Friday, 22 February 2013

German President Gauck says Europe's citizens "feel powerless, helpless" and "ignored" - but then calls for "more Europe"

German President Joachim Gauck today began the "most important speech of his term in office thus far" in a promising way:

When it comes to the European Union, many in Germany and around the 27-member club think first and foremost of mind-numbing bureaucracy in Brussels and the never-ending crisis facing the Continent's common currency. Citizens feel powerless, helpless and oftentimes ignored.

But soon it was evident that this was only empty rhetorics:

Gauck, though, quickly moved on from the laundry list of complaints that are often directed at Brussels and from the fears felt by those countries in crisis. In the rest of the speech, he delivered an eloquent and passionate defense of the European idea.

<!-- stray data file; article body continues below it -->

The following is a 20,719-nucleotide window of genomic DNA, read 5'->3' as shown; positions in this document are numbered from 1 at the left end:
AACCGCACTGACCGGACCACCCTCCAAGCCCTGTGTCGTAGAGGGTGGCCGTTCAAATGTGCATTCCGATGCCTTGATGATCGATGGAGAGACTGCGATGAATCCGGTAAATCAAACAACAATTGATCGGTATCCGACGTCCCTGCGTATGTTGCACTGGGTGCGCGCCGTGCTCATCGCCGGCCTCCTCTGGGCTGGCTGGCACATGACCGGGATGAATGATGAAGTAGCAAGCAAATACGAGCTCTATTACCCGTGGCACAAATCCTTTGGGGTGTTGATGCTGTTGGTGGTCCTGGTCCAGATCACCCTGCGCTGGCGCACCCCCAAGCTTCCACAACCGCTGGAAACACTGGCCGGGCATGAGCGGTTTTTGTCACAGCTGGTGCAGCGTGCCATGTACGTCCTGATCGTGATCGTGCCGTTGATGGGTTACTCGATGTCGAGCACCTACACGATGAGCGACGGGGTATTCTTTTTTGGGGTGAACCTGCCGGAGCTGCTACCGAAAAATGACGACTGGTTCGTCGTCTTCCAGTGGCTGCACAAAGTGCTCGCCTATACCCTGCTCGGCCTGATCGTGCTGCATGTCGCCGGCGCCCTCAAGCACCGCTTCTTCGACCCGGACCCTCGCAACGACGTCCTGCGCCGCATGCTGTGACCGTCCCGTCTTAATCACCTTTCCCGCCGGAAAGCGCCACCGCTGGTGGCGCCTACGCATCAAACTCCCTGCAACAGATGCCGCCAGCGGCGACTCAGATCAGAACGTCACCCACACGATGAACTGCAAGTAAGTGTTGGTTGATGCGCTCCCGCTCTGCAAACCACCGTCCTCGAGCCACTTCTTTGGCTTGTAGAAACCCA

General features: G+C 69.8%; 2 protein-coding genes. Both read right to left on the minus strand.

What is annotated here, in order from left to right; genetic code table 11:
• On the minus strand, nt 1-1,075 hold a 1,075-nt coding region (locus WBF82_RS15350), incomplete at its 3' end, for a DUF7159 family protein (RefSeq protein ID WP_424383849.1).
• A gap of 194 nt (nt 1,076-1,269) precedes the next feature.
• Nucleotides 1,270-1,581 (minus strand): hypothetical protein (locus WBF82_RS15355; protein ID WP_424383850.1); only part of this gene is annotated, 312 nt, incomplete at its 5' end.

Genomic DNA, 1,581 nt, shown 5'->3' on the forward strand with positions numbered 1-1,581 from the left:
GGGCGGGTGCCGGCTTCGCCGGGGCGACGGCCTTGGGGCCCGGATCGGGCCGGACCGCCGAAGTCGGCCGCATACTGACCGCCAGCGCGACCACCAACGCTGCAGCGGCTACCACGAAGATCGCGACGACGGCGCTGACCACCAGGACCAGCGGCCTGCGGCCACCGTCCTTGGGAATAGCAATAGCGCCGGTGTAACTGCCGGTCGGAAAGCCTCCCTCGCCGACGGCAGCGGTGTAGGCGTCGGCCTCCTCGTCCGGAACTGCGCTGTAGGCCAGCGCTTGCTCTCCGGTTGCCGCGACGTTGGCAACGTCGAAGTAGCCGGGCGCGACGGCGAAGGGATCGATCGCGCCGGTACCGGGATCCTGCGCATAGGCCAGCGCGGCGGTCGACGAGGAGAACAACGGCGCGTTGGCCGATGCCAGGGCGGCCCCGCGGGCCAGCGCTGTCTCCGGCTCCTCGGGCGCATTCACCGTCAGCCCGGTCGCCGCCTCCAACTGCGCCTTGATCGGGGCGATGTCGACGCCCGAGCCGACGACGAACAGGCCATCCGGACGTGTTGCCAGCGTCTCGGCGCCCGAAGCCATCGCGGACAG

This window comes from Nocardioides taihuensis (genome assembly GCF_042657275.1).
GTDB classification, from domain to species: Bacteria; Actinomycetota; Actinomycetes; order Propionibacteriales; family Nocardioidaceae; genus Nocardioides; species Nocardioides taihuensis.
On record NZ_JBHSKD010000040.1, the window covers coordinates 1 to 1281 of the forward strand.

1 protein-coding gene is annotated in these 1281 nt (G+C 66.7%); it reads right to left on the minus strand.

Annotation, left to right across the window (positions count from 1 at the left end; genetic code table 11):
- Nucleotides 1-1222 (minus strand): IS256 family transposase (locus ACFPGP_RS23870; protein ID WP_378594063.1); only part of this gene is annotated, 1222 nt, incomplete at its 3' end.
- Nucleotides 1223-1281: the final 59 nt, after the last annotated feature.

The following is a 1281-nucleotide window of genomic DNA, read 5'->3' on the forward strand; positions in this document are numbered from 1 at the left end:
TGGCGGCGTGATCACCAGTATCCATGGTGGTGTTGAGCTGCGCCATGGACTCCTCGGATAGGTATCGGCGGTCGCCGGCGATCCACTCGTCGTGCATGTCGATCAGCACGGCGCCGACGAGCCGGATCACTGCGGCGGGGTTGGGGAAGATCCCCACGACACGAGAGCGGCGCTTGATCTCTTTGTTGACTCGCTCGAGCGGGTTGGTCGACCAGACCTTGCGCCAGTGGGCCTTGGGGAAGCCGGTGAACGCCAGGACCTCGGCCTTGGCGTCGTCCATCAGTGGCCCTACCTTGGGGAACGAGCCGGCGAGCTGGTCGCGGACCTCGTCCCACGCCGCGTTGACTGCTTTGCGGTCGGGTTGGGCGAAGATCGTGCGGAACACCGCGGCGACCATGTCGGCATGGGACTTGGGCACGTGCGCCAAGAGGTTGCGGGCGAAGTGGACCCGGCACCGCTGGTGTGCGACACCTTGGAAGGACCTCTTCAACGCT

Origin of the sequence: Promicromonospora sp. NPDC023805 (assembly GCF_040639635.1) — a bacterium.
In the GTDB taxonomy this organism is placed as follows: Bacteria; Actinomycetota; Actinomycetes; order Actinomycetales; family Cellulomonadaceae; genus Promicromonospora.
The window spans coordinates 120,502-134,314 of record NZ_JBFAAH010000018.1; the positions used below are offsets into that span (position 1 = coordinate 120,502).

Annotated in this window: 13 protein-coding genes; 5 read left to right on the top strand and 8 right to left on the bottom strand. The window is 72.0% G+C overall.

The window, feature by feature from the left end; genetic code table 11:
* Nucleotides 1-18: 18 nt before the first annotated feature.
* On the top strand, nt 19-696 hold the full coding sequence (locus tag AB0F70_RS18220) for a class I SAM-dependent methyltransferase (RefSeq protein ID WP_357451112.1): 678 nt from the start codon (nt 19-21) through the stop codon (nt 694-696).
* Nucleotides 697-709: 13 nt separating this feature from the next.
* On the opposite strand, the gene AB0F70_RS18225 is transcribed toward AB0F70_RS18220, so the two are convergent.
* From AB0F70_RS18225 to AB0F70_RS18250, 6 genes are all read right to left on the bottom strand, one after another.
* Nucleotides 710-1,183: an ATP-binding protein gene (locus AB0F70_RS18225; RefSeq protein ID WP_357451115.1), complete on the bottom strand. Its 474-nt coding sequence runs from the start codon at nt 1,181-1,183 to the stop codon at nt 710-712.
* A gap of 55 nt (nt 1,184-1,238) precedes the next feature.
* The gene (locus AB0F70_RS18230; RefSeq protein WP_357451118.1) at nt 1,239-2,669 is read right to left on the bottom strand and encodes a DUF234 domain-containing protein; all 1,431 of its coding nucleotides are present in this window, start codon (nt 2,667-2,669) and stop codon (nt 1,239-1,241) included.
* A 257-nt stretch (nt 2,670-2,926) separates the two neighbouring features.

"We can travel from the Neman (River) to the Atlantic and from Finland to Sicily without at any point having to dig out a passport," he said. "We can use one and the same currency across much of Europe, and we buy Spanish shoes and Czech cars without paying extra customs charges…. In a very positive way, more Europe has become part of our everyday lives."

Of course it may be nice to travel without having to "dig out a passport", but I do not think that I am the only one who would be more than happy to show the document if the benefit would be to get rid of the EUSSR type Brussels bureacracy. And I would be even more happy to visit a currency exchange office - if that would mean a chance to get rid of the never ending crisis machine called the euro!  

One would think that people like Gauck, and Angela Merkel, who come from the former East Germany, should understand what a huge undemocratic bureaucracy means. However, for some strange reason they seem to be blinded by empty rhetorics about a "common European identity", which has never existed, and will never exist. 

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